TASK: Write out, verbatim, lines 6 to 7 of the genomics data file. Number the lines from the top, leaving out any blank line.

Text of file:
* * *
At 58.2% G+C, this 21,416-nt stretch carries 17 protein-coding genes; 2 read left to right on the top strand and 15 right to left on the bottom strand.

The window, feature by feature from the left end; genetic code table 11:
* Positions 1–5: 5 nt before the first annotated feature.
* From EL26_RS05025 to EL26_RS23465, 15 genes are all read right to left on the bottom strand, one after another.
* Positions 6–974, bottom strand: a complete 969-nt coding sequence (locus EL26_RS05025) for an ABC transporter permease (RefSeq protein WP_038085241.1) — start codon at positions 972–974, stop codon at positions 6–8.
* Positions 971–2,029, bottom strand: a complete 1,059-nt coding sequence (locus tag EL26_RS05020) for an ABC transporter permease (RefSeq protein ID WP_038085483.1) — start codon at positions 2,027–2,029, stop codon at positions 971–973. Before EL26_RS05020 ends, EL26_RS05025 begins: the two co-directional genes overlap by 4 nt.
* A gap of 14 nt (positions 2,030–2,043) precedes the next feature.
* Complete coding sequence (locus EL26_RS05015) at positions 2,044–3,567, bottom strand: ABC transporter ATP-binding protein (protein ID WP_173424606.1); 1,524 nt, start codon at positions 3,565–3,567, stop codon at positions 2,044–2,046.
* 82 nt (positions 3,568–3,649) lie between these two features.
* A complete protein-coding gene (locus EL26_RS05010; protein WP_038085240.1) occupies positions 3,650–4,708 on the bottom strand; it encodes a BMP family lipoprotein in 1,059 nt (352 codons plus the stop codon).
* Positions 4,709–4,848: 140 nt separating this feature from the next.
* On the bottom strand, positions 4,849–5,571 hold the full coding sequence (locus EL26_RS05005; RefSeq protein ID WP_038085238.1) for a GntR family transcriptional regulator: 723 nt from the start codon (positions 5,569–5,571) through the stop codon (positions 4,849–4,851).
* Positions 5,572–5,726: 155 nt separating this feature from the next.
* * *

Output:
* Positions 971–2,029, bottom strand: a complete 1,059-nt coding sequence (locus tag EL26_RS05020) for an ABC transporter permease (RefSeq protein ID WP_038085483.1) — start codon at positions 2,027–2,029, stop codon at positions 971–973. Before EL26_RS05020 ends, EL26_RS05025 begins: the two co-directional genes overlap by 4 nt.
* A gap of 14 nt (positions 2,030–2,043) precedes the next feature.